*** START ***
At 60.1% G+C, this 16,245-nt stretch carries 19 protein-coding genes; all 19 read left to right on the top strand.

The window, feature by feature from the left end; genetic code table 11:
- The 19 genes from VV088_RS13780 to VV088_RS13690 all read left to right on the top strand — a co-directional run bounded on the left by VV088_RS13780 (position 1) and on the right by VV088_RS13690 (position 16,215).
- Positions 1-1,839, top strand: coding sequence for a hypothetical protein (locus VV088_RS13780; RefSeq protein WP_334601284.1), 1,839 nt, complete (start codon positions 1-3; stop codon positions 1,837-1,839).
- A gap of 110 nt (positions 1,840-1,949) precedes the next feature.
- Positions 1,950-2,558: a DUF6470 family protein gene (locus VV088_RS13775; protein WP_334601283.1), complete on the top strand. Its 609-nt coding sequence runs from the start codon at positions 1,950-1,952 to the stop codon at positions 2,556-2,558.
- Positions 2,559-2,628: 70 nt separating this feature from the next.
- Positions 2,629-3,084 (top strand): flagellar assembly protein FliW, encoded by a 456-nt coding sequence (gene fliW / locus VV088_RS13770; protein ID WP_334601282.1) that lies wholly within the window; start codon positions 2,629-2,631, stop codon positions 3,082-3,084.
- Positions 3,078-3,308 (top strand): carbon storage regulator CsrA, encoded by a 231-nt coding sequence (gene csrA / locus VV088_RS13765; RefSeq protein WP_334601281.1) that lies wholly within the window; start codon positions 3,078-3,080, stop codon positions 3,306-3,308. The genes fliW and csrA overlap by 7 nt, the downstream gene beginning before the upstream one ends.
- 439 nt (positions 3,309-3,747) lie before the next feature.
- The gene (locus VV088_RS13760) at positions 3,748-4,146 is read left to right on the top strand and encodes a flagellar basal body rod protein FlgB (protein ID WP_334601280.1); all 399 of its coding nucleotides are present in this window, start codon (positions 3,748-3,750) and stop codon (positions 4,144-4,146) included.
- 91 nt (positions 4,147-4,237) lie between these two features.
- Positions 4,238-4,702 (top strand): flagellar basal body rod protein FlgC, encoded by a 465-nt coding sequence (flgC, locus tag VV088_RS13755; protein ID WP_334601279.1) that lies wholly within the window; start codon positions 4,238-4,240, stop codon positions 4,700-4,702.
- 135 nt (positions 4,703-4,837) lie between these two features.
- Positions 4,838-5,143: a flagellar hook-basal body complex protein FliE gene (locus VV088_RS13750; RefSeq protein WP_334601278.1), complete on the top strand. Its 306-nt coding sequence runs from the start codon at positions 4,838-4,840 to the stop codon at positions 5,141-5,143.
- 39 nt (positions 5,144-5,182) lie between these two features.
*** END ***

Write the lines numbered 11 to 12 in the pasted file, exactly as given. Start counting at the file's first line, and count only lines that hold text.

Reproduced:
- The gene (locus VV088_RS13760) at positions 3,748-4,146 is read left to right on the top strand and encodes a flagellar basal body rod protein FlgB (protein ID WP_334601280.1); all 399 of its coding nucleotides are present in this window, start codon (positions 3,748-3,750) and stop codon (positions 4,144-4,146) included.
- 91 nt (positions 4,147-4,237) lie between these two features.